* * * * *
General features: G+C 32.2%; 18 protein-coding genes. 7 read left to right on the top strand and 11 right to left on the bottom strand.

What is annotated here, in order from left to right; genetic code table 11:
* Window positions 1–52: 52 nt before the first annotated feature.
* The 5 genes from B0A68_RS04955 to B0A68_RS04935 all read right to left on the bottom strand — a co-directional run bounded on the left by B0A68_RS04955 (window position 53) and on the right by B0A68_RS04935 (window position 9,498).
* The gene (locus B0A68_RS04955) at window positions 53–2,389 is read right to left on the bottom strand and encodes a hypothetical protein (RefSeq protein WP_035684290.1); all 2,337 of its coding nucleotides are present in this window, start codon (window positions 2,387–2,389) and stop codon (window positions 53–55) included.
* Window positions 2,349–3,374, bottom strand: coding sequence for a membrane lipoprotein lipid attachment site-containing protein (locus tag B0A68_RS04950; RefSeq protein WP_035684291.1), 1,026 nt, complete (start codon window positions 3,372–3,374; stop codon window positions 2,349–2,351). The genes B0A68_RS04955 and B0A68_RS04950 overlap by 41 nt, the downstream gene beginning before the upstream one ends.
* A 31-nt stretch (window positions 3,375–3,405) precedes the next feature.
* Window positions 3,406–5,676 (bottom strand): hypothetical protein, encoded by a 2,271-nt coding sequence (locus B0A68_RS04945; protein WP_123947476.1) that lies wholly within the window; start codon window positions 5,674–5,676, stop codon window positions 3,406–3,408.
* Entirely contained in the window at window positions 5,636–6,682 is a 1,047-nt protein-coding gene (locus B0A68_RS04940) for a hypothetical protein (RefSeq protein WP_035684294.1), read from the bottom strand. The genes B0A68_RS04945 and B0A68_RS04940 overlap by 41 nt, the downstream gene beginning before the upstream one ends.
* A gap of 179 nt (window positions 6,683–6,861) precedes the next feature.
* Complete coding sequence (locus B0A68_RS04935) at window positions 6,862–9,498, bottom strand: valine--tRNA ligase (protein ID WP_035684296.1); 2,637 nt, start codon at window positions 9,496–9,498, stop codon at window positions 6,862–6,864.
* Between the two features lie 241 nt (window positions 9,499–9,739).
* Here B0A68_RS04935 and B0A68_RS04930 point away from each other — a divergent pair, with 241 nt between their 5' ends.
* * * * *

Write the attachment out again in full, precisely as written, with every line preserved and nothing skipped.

General features: G+C 32.2%; 18 protein-coding genes. 7 read left to right on the top strand and 11 right to left on the bottom strand.

What is annotated here, in order from left to right; genetic code table 11:
* Window positions 1–52: 52 nt before the first annotated feature.
* The 5 genes from B0A68_RS04955 to B0A68_RS04935 all read right to left on the bottom strand — a co-directional run bounded on the left by B0A68_RS04955 (window position 53) and on the right by B0A68_RS04935 (window position 9,498).
* The gene (locus B0A68_RS04955) at window positions 53–2,389 is read right to left on the bottom strand and encodes a hypothetical protein (RefSeq protein WP_035684290.1); all 2,337 of its coding nucleotides are present in this window, start codon (window positions 2,387–2,389) and stop codon (window positions 53–55) included.
* Window positions 2,349–3,374, bottom strand: coding sequence for a membrane lipoprotein lipid attachment site-containing protein (locus tag B0A68_RS04950; RefSeq protein WP_035684291.1), 1,026 nt, complete (start codon window positions 3,372–3,374; stop codon window positions 2,349–2,351). The genes B0A68_RS04955 and B0A68_RS04950 overlap by 41 nt, the downstream gene beginning before the upstream one ends.
* A 31-nt stretch (window positions 3,375–3,405) precedes the next feature.
* Window positions 3,406–5,676 (bottom strand): hypothetical protein, encoded by a 2,271-nt coding sequence (locus B0A68_RS04945; protein WP_123947476.1) that lies wholly within the window; start codon window positions 5,674–5,676, stop codon window positions 3,406–3,408.
* Entirely contained in the window at window positions 5,636–6,682 is a 1,047-nt protein-coding gene (locus B0A68_RS04940) for a hypothetical protein (RefSeq protein WP_035684294.1), read from the bottom strand. The genes B0A68_RS04945 and B0A68_RS04940 overlap by 41 nt, the downstream gene beginning before the upstream one ends.
* A gap of 179 nt (window positions 6,683–6,861) precedes the next feature.
* Complete coding sequence (locus B0A68_RS04935) at window positions 6,862–9,498, bottom strand: valine--tRNA ligase (protein ID WP_035684296.1); 2,637 nt, start codon at window positions 9,496–9,498, stop codon at window positions 6,862–6,864.
* Between the two features lie 241 nt (window positions 9,499–9,739).
* Here B0A68_RS04935 and B0A68_RS04930 point away from each other — a divergent pair, with 241 nt between their 5' ends.